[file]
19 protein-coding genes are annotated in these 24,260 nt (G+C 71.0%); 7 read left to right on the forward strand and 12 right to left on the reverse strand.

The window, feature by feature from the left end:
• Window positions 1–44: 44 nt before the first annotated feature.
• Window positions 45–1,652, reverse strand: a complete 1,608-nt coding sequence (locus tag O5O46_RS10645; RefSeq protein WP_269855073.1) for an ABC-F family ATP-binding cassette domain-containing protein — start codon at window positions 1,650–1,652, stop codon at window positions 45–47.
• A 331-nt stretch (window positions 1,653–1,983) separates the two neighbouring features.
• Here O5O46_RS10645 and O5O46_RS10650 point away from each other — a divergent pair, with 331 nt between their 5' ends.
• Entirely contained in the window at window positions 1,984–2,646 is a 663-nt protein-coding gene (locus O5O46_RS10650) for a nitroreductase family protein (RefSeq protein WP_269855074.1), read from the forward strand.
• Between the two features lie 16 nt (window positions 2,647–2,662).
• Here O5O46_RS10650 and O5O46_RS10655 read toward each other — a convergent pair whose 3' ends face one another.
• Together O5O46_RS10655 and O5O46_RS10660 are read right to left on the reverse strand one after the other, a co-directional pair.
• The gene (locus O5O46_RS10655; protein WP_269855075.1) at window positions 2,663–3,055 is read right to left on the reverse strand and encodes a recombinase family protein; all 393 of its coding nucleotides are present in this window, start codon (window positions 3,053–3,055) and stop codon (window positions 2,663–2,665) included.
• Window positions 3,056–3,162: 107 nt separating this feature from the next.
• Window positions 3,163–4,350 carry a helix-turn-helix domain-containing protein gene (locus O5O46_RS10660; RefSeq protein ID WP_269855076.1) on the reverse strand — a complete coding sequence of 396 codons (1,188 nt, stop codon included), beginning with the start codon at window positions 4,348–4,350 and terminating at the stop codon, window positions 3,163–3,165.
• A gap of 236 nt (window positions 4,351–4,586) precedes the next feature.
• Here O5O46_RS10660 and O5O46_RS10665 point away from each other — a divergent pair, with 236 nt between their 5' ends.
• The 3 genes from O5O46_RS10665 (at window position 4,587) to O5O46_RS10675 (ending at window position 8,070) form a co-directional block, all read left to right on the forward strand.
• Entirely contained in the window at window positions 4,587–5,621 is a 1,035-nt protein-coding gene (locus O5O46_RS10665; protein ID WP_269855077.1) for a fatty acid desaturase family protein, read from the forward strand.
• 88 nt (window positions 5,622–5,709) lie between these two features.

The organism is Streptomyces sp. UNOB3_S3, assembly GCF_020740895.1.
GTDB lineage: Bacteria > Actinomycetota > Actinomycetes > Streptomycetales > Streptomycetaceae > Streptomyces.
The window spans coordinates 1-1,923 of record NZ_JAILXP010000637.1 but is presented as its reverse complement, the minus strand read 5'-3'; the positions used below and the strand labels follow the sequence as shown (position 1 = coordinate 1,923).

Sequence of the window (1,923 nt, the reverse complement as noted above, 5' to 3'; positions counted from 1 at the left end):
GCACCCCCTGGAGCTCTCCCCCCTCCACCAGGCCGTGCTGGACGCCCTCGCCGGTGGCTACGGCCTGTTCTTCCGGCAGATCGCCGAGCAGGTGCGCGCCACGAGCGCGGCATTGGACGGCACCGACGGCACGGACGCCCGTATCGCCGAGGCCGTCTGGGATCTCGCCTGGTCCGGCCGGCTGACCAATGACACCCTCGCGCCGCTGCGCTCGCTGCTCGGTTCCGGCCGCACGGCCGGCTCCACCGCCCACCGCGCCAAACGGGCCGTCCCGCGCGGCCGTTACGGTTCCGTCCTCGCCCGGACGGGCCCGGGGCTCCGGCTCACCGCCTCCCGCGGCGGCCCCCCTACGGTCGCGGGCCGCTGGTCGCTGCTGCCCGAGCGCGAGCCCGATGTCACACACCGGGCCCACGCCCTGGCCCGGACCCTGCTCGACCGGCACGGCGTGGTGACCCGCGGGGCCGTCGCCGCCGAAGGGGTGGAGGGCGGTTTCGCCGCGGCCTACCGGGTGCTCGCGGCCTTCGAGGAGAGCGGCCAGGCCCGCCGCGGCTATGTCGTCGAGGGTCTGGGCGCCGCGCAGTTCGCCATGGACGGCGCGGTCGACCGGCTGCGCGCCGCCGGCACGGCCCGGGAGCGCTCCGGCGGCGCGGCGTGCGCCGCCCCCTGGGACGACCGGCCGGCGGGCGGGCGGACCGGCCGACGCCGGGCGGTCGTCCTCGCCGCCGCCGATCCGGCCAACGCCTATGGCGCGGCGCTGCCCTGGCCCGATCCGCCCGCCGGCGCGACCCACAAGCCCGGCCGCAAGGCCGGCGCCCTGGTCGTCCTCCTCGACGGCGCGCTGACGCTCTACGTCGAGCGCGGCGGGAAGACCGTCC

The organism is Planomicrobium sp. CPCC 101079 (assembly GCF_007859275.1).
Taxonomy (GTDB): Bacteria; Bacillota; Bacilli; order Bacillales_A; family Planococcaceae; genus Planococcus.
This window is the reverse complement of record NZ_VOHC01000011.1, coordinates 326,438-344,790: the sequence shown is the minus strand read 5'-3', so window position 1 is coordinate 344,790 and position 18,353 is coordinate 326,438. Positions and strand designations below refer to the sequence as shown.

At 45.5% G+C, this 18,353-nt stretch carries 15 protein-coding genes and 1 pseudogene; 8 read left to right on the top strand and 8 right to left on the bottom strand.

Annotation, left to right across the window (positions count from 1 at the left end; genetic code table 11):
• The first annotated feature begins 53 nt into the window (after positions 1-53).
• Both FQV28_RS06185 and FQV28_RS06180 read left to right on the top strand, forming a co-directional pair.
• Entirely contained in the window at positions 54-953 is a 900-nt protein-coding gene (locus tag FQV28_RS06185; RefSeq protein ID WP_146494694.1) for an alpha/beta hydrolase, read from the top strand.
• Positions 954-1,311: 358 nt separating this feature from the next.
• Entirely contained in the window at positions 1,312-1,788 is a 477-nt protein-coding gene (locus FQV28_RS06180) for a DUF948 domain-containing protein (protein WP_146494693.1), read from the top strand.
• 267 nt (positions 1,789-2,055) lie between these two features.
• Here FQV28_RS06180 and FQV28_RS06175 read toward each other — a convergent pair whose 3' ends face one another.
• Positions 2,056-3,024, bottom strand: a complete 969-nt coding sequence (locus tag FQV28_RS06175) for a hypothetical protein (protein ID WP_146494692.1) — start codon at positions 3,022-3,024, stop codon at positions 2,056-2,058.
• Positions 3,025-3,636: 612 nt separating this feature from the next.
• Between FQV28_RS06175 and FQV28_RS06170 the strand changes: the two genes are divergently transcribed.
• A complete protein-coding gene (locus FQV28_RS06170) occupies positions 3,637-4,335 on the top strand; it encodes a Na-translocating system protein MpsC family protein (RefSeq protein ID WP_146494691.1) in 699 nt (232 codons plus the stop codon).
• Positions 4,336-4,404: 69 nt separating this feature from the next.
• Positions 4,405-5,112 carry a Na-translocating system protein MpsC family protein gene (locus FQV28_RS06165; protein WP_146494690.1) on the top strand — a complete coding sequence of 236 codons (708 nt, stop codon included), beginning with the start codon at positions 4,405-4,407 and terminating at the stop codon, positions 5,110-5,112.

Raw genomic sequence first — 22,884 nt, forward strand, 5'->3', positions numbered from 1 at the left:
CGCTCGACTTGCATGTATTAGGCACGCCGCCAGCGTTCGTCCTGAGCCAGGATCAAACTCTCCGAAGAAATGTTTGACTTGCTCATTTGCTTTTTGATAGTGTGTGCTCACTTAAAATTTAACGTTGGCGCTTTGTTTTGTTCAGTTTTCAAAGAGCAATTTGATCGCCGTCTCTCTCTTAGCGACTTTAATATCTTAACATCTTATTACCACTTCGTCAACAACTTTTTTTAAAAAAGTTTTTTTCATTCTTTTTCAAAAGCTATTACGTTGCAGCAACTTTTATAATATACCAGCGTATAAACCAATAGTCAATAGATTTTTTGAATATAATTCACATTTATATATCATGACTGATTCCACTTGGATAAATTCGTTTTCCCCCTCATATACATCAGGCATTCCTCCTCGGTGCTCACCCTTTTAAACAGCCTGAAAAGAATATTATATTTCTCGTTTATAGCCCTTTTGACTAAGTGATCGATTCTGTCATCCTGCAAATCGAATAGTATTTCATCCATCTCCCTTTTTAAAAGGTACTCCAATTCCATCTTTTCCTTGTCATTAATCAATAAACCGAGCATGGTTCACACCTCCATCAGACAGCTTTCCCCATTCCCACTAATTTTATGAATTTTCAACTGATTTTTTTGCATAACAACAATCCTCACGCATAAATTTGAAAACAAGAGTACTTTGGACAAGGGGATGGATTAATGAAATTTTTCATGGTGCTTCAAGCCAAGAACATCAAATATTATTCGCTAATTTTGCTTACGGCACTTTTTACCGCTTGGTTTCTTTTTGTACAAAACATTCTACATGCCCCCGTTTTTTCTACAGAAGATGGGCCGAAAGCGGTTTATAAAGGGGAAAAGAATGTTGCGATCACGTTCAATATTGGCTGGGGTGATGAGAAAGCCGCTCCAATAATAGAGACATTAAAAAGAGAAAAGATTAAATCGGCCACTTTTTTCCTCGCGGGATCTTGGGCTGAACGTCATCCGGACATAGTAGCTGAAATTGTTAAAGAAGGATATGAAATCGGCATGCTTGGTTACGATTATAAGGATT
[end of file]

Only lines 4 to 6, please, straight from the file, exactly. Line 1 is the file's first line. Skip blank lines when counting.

• Window positions 45–1,652, reverse strand: a complete 1,608-nt coding sequence (locus tag O5O46_RS10645; RefSeq protein WP_269855073.1) for an ABC-F family ATP-binding cassette domain-containing protein — start codon at window positions 1,650–1,652, stop codon at window positions 45–47.
• A 331-nt stretch (window positions 1,653–1,983) separates the two neighbouring features.
• Here O5O46_RS10645 and O5O46_RS10650 point away from each other — a divergent pair, with 331 nt between their 5' ends.